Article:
If there’s anyone young female singers should aspire to, it’s Judie Tzuke. She may be nearing 56 years of age; she might forget the lyrics occasionally; she might not even be that fashionable or have a plethora of hit songs behind her, either.
Still, the English singer-songwriter has just about everything any serious female singer worth her salt should have: a broad-ranging singing voice, graciousness, sex- appeal and an ability to explore other styles without fear of alienating her audience.
Sadly, very few people were in attendance to hear Tzuke’s smooth-as-silk voice at the Queen’s Hall last night. Perhaps it was the £24 ticket price that put them off? Whatever the case, those who did turn up hung on her every word as if clinging onto the edge of a cliff.
Dressed all in black, her blonde locks blow-dried in a typical 1980s style, there’s little fuss about Tzuke’s performance. Well-mannered and polite, she blasts through the songs in an effort to ensure everyone gets to hear the tunes they like the most.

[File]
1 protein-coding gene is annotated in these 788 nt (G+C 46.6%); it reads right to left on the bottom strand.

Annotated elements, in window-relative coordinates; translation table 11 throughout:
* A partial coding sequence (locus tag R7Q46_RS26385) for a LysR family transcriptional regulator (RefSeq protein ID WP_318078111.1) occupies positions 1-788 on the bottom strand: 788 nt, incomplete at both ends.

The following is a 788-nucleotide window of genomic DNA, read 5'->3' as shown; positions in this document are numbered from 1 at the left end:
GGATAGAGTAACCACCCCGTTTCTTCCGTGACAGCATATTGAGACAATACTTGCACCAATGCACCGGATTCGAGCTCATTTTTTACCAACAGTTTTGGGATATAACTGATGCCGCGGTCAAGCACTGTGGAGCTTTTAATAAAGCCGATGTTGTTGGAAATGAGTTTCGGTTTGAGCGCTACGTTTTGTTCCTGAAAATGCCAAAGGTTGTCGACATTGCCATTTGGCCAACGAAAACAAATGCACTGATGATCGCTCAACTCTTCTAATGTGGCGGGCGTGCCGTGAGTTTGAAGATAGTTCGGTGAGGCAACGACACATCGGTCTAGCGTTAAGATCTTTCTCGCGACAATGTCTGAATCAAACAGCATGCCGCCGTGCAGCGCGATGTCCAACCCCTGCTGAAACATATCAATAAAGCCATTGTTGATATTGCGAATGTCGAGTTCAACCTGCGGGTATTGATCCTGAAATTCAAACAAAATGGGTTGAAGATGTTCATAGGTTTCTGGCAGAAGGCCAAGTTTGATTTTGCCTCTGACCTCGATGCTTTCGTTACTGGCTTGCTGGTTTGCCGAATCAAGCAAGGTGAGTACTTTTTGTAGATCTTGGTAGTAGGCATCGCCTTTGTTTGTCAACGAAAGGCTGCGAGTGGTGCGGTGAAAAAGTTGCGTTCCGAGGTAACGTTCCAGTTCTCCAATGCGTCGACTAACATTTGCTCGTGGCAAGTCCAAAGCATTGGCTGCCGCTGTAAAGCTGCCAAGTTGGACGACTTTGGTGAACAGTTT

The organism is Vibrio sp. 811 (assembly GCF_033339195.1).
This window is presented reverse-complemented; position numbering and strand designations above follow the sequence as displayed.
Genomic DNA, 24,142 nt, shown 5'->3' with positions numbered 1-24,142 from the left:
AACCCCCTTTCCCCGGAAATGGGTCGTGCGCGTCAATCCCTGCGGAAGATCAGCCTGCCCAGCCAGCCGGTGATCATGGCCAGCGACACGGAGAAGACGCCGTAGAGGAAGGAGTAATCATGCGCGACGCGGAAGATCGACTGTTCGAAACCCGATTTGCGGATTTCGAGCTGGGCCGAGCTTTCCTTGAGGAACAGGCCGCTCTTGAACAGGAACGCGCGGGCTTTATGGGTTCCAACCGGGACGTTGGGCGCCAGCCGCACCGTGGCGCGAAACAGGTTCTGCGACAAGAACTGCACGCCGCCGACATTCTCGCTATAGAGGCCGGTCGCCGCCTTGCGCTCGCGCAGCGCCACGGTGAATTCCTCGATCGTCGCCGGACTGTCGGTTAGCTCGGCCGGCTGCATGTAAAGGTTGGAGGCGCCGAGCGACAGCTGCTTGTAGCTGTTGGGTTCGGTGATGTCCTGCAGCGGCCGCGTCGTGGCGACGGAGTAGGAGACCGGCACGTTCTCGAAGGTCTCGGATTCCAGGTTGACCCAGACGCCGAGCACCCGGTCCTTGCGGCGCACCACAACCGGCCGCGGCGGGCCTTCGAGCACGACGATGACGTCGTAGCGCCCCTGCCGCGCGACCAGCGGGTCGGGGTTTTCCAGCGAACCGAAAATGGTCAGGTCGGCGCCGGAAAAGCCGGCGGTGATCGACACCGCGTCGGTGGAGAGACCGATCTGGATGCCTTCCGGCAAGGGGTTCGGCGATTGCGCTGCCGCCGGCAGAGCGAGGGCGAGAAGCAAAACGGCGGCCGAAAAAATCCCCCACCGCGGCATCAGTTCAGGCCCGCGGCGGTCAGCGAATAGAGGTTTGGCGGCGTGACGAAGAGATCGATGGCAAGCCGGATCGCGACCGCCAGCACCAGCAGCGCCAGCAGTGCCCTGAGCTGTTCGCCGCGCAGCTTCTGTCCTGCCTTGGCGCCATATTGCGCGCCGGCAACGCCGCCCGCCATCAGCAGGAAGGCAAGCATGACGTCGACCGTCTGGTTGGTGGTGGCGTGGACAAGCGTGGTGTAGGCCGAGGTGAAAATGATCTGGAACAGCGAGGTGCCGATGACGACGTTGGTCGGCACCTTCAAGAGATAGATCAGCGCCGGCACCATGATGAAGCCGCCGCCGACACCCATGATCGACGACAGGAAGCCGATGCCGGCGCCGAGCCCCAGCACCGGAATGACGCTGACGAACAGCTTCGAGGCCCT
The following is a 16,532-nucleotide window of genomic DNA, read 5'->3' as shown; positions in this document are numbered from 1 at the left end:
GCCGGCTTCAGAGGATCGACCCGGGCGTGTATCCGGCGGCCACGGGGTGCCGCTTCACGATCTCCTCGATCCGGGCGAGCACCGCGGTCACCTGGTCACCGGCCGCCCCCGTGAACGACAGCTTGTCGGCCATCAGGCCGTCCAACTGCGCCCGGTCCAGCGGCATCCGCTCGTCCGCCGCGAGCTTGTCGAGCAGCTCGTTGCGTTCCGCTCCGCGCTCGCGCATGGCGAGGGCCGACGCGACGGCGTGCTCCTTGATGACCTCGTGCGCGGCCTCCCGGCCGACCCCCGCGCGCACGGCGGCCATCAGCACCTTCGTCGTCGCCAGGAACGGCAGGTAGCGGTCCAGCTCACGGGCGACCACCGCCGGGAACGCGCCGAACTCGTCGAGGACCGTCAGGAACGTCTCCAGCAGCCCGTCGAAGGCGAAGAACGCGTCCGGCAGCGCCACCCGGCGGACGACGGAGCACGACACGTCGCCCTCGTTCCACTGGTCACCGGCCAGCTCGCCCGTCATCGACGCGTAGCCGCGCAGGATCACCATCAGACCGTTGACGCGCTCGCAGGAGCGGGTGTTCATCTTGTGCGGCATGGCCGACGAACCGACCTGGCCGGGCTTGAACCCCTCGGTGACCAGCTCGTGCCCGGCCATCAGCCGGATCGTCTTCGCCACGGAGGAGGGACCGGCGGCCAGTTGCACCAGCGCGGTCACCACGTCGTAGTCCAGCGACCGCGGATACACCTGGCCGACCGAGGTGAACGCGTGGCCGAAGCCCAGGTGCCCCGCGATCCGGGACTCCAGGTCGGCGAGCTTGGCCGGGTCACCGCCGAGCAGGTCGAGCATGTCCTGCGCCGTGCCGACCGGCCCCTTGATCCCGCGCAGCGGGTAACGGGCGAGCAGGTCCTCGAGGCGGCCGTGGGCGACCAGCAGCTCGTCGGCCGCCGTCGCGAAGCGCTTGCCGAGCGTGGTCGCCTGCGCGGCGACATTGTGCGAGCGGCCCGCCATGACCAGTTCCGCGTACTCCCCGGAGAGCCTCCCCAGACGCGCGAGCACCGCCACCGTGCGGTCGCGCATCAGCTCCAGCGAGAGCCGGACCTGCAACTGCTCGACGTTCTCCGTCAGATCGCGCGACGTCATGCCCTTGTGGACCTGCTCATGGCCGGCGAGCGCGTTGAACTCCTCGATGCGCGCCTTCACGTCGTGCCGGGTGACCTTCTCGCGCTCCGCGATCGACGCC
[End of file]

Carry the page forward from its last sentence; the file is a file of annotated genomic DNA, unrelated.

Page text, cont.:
Backed by a young, finely-honed band, and with her daughter, Bailey, on backing vocals (squint your eyes and she looks just like her mum did in the 80s), Tzuke also manages to explore the entire gamut of her career without it sounding like some bizarre genre-hurdling pile-up.
From new-wave (How Sweet It Is) to melancholic moodiness (If), from frozen prayers with just a haunting piano melody for accompaniment (‘Till It’s Over), to wacked out jazz-fusion (Living On The Coast) – all that was missing was some dry-ice and the soft focus.
Tzuke’s greatest asset, though, is reminding you of every heartbreak you’ve ever endured, albeit looking back with fondness rather than bitterness. And it’s evident she’s influenced the more modern, down-tempo grooves you might find on a Zero 7 or Groove Armada album, too. No, seriously.
Such effortlessly-sounding singing, however, requires exertion.
Appearing a little out of breath after each number, she always kept some water close at hand, and apologised for having to read her lyrics from a music-stand.